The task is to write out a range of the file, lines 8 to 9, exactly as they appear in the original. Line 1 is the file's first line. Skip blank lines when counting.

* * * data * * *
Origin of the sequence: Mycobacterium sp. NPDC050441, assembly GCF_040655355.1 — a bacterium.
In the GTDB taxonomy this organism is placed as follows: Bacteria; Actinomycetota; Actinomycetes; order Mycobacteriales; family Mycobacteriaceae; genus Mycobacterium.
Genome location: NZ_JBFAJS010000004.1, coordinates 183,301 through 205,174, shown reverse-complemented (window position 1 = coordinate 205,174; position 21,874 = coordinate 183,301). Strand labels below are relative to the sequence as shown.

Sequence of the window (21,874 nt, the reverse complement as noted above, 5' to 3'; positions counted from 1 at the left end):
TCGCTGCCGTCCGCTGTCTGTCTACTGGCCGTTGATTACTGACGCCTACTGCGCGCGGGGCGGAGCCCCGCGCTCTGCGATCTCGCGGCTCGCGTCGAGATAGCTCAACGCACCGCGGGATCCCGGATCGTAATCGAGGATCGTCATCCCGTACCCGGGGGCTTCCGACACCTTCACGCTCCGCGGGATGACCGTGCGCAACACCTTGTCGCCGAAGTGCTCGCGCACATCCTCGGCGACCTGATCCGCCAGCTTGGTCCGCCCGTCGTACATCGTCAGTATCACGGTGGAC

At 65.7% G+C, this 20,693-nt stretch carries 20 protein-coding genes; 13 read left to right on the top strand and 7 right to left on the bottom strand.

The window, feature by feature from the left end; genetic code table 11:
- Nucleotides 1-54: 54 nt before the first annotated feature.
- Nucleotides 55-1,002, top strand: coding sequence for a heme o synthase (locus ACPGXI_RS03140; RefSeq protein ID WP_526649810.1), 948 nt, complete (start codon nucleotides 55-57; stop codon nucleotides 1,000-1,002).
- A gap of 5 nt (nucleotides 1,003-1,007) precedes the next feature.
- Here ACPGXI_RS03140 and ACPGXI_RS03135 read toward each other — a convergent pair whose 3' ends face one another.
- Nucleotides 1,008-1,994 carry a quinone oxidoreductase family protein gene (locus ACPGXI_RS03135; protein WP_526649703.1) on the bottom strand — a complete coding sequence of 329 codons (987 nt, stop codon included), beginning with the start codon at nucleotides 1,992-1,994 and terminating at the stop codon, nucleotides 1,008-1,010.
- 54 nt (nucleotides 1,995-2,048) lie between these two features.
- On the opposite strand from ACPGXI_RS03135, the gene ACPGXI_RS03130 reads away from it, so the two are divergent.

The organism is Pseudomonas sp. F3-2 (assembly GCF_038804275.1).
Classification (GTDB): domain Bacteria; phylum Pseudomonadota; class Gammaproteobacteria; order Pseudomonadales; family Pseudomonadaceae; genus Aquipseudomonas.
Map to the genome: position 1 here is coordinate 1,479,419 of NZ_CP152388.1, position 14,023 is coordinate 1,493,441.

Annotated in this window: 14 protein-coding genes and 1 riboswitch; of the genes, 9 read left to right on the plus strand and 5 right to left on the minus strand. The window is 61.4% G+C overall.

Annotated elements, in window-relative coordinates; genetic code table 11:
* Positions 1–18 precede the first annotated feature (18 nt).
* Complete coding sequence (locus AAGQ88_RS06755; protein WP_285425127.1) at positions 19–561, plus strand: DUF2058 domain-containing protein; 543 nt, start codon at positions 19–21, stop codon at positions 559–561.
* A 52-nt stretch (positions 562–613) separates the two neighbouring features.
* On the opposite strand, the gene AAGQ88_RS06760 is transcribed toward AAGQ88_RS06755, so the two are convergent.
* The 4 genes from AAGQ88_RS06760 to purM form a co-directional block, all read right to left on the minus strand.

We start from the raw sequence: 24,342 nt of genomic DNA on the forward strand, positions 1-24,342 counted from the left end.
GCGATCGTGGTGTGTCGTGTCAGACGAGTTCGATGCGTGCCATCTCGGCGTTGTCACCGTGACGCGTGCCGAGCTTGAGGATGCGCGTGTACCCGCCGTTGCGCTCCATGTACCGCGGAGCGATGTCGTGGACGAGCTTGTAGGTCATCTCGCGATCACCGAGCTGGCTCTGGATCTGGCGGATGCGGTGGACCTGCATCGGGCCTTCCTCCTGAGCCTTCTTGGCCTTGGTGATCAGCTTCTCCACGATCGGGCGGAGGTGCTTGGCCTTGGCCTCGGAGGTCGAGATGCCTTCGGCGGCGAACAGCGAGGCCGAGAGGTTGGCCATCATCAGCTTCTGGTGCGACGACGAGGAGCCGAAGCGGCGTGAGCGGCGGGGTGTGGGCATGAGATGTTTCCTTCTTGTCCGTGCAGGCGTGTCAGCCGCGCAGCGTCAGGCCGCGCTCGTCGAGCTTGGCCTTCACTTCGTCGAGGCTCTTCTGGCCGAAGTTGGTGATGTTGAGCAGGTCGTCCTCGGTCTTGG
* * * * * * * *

- Nucleotides 1-54: 54 nt before the first annotated feature.
- Nucleotides 55-1,002, top strand: coding sequence for a heme o synthase (locus ACPGXI_RS03140; RefSeq protein ID WP_526649810.1), 948 nt, complete (start codon nucleotides 55-57; stop codon nucleotides 1,000-1,002).